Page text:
Default Re: Adventures of 'yeswhen', a boat with a lot of questions


  5. #110
    Join Date
    Aug 2020
    Location
    Yamba NSW OZ
    Posts
    19

    Default Re: Adventures of 'yeswhen', a boat with a lot of questions

    73198f4f-f1a2-427d-97a4-a7ce8b7b9981.jpg
    Hope these photos load, did about 15 hull repairs - Deck hull joins, splits in outer layer of hull, pressure dings. All glassed over and protected.
    Next, sand back these steel plugs to bright metal, anti-rust and glass over. A little concerned about that black looking section in the photo above. Could this be rot or some reaction to the wood touching metal?

  6. #111
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    Jul 2007
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    Wongawallan Oz
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    Default Re: Adventures of 'yeswhen', a boat with a lot of questions

    Quote Originally Posted by Siquando View Post

    Next, sand back these steel plugs to bright metal, anti-rust and glass over. A little concerned about that black looking section in the photo above. Could this be rot or some reaction to the wood touching metal?

    If you’re talking about the vertical cracks in this photo



    if the cracks are indeed caused by rust you will most likely find that the whole fastening is rusted, not just the screw head/surface. So you’ll really need to replace the fastening altogether and depending what you find you have a couple of relatively easy options: If the fastening unscrews or pulls out cleanly you could drill the hole larger to get back to solid wood all around and use larger fastenings or, if the holes are completely manly - drip them wider still, plug the holes with timber plugs and glue and then drill in new fastenings nearby.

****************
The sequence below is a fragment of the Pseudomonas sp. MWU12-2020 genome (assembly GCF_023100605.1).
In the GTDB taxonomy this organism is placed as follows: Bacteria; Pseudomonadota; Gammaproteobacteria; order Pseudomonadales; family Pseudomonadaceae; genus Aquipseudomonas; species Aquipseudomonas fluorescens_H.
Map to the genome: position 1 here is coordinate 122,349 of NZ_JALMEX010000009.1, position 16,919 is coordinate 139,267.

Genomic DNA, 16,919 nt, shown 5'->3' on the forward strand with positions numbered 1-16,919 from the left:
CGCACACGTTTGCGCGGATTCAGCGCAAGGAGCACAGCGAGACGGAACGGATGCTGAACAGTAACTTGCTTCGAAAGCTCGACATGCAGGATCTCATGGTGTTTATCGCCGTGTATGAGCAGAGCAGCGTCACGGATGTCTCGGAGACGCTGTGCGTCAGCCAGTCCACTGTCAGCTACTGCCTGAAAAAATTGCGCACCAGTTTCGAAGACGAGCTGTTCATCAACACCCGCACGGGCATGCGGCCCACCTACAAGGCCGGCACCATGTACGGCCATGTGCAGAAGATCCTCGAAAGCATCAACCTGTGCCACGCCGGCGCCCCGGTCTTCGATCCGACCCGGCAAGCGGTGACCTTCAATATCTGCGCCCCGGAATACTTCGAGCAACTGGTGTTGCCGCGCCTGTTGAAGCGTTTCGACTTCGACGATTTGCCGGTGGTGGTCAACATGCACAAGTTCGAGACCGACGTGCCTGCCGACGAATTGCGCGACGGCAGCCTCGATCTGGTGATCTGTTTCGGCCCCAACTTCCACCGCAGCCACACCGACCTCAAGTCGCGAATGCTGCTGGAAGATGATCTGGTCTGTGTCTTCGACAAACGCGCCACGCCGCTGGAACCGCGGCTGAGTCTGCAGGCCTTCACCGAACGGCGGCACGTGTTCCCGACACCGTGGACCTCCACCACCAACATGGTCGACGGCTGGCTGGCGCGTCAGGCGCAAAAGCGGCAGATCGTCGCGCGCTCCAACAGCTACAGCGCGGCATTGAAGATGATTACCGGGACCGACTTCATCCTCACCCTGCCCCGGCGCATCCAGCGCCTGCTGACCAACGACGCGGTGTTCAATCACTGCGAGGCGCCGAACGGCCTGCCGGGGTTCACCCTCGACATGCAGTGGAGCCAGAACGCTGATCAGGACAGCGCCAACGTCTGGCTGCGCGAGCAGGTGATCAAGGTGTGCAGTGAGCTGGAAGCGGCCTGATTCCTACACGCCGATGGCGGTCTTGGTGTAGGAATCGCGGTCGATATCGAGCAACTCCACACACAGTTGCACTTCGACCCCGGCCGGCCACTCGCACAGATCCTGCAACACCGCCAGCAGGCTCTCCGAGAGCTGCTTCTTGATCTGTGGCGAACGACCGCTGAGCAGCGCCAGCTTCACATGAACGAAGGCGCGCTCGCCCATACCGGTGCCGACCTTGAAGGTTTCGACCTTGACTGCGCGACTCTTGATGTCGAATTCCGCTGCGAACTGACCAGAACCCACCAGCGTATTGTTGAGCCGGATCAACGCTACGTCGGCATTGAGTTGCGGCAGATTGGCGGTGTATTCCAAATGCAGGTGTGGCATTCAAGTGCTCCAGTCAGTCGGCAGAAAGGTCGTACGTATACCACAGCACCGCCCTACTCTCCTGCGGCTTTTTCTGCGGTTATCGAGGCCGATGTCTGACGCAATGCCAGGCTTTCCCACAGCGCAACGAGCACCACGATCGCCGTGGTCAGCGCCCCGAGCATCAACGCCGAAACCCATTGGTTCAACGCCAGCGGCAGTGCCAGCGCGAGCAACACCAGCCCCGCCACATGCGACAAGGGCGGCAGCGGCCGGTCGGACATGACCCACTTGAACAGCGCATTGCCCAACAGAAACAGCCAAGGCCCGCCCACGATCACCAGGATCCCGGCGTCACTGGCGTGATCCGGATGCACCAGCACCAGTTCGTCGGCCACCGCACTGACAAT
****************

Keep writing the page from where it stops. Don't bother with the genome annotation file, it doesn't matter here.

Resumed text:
Larks

    “It’s impossible”, said pride.
    “It’s risky”, said experience.
    “It’s pointless”, said reason.
    “Give it a try”, whispered the heart.

    LPBC Beneficiary

    "Keep away from people who try to belittle your ambitions. Small people always do that, but the really great make you feel that you, too, can become great!"

  7. #112
    Join Date
    Aug 2020
    Location
    Yamba NSW OZ
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    19

    Default Re: Adventures of 'yeswhen', a boat with a lot of questions

    Siquando has a cold molded (Oregon) hull with steel plugs embedded into the hull that are attached to the chainplates. They had started rusting. I have sanded them back to find some black wood around them. Some of this wood is soft, but not canned tuna soft. I don't know how the boat was made or if I can remove the cap on these plugs (if there is a cap) To repair I was going to everdure (epoxy wood preserver) the wood around the plugs. I was then going to use rule marine metal cleaner and protecter to clean the plugs, then a sca rust converter and sealer. Then coat with epoxy glass and coat with norglass NoRust All Surface primer. Does this sound like a good way to treat this problem? My concern is there could be rust between the wood and plug, beyond the surface.